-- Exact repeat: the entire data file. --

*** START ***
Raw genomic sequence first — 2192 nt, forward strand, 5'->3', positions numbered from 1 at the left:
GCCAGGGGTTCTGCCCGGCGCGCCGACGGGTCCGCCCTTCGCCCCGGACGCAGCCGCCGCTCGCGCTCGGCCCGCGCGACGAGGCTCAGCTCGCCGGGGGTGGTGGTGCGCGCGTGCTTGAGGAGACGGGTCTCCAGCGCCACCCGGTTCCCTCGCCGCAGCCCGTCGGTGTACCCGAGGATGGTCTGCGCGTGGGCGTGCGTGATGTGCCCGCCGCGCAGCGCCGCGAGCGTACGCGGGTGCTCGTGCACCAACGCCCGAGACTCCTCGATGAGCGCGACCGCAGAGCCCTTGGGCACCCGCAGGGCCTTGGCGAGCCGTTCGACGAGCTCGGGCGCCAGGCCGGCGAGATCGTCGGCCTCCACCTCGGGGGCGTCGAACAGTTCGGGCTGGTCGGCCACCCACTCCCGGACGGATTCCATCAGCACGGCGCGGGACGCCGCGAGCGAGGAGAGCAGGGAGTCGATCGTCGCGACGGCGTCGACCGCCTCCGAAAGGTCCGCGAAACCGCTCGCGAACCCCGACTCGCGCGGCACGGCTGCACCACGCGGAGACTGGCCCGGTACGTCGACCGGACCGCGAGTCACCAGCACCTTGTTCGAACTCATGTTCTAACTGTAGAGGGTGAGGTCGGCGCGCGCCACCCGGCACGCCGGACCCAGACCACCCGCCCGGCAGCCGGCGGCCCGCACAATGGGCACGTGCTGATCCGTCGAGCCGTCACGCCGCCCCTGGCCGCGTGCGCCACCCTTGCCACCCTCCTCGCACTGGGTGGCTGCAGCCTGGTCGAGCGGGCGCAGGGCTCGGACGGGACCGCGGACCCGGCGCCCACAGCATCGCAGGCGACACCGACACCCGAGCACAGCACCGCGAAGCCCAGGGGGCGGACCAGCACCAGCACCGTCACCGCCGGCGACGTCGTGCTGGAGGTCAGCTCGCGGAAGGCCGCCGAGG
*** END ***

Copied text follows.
Raw genomic sequence first — 2192 nt, forward strand, 5'->3', positions numbered from 1 at the left:
GCCAGGGGTTCTGCCCGGCGCGCCGACGGGTCCGCCCTTCGCCCCGGACGCAGCCGCCGCTCGCGCTCGGCCCGCGCGACGAGGCTCAGCTCGCCGGGGGTGGTGGTGCGCGCGTGCTTGAGGAGACGGGTCTCCAGCGCCACCCGGTTCCCTCGCCGCAGCCCGTCGGTGTACCCGAGGATGGTCTGCGCGTGGGCGTGCGTGATGTGCCCGCCGCGCAGCGCCGCGAGCGTACGCGGGTGCTCGTGCACCAACGCCCGAGACTCCTCGATGAGCGCGACCGCAGAGCCCTTGGGCACCCGCAGGGCCTTGGCGAGCCGTTCGACGAGCTCGGGCGCCAGGCCGGCGAGATCGTCGGCCTCCACCTCGGGGGCGTCGAACAGTTCGGGCTGGTCGGCCACCCACTCCCGGACGGATTCCATCAGCACGGCGCGGGACGCCGCGAGCGAGGAGAGCAGGGAGTCGATCGTCGCGACGGCGTCGACCGCCTCCGAAAGGTCCGCGAAACCGCTCGCGAACCCCGACTCGCGCGGCACGGCTGCACCACGCGGAGACTGGCCCGGTACGTCGACCGGACCGCGAGTCACCAGCACCTTGTTCGAACTCATGTTCTAACTGTAGAGGGTGAGGTCGGCGCGCGCCACCCGGCACGCCGGACCCAGACCACCCGCCCGGCAGCCGGCGGCCCGCACAATGGGCACGTGCTGATCCGTCGAGCCGTCACGCCGCCCCTGGCCGCGTGCGCCACCCTTGCCACCCTCCTCGCACTGGGTGGCTGCAGCCTGGTCGAGCGGGCGCAGGGCTCGGACGGGACCGCGGACCCGGCGCCCACAGCATCGCAGGCGACACCGACACCCGAGCACAGCACCGCGAAGCCCAGGGGGCGGACCAGCACCAGCACCGTCACCGCCGGCGACGTCGTGCTGGAGGTCAGCTCGCGGAAGGCCGCCGAGG